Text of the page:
There is one more important element that has not been addressed, the electrical or RF signals used for data transmission. I may get to them in a future article.

30 thoughts on “Error Detection and Correction: Reed-Solomon, Convolution and Trellis Diagrams

  1. Defiantly takes me back, between just RS232 modem protocol CRC stuff into later the OSI transport, network, and data link coding for network communications, and having to interface with new network hardware that had no software to go with it. This is OLD school, except back then you really couldn’t be taught this stuff so much as having to learn it on the job the hard way, especially since the internet wasn’t around – thus, it was much more difficult to get standards for these things. While the theory is interesting, obviously the real stuff was much more fun.

  2. I am currently working on reverse engineering the serial communications between the microcontroller and the balancing chips in the Nissan Leaf battery pack Battery Management System (BMS)… I need to reconfigure the battery pack, and BMS for use in my Solectria E10 (Electric Truck).

    They used a non-standard CRC8, polynomial 0x85.

    These are the steps I used to reverse engineer the CRC.

    http://youtu.be/g8ydgU9fdx4

    Thanks for watching,
    Wolf

  3. “A checksum does an XOR of all the bytes in a message. The checksum is appended to the message. As data arrives the receiver also calculates the checksum and compares it with the received value. If the values do not match the message has errors.”

    This is incorrect. You are thinking of a CRC. CRCs use XORs and are typically verified in the manor you suggest. A checksum is literally that, a sum. It’s an addition of all the bytes in a message including a checksum byte or word which is intended to make the sum total zero (considering roll-overs). If the final checksum of the message, including the checksum value (byte or word), is equal to zero, the message is (likely) good.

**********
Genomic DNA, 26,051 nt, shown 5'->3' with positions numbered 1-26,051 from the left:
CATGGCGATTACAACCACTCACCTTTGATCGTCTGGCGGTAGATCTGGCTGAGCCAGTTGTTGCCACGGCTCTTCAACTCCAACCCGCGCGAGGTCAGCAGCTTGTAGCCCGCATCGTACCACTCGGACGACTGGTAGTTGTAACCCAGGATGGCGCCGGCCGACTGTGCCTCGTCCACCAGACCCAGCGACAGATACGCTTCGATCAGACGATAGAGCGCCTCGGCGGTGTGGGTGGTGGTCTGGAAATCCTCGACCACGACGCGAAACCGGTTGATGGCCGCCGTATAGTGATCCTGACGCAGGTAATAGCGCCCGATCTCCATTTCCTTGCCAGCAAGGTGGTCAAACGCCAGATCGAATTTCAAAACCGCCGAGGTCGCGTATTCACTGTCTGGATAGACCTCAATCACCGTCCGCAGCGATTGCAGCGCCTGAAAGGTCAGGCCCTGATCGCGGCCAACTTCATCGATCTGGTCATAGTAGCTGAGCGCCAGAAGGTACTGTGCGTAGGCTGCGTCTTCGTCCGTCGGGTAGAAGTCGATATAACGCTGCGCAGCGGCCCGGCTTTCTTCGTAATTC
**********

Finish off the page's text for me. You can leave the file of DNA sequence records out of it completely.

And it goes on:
1. I recently discovered at new (well, to me) way to verify a CRC. Say you have some hex data – e.g. DEADBEEF The CRC16 of that is 0xE59B. The CRC of the original message, with the CRC appended (low byte first) is 0x0000.

      This makes life easy for me when verifying CRCs in FPGAs hardware. Rather than buffering data and comparing, you just check that the CRC is zero at the end of the message.

      CRC16(DEADBEEF9BE5) => 0x0000

      This also allows you to do some ugly things – if data is verified using CRCs, and has lots of zeros you can insert anything you like, just as long as the inserted data has the CRC tacked on the end.

      CRC16(12340000000000000000) => 0x9EC6
      CRC16(123400DEADBEEF9BE500) => 0x9EC6

      And as CRCs built around XORs, you can extend this technique to do whatever you want with the data. Want to patch a CRC-verified binary? Sure you can do that, just find somewhere harmless further in the file in to balance out the ‘corruption’.

      The upshot is CRCs only protect against random errors – not deliberate errors. Don’t trust em!

  4. QR codes use Reed-Solomon and a few other things including the way they layout the data and the EC bits. There are four levels of possible EC, including one that you can zap more than half the bits (why you can put a picture in the middle).

  5. A fascinating development in this area is rateless codes, such as fountain codes. These are probabilistic codes that let a sender broadcast an endless stream of blocks; any receiver can listen in and be able to decode the original message after accumulating enough valid blocks, regardless of when they started listening and which blocks they missed!

    1. One of the more interesting facets to fountain codes is they can dynamically adjust their information to parity ratio to accommodate different channel characteristics. If it’s a noisy channel scale the parity up to enable receivers to reconstruct the data, if it’s a quiet channel scale it back so throughput gets closer to Shannon’s number.

      1. I think you must be thinking of a different code – the whole point of the fountain code is that you don’t have to know the error rate of your receivers, or adjust for them.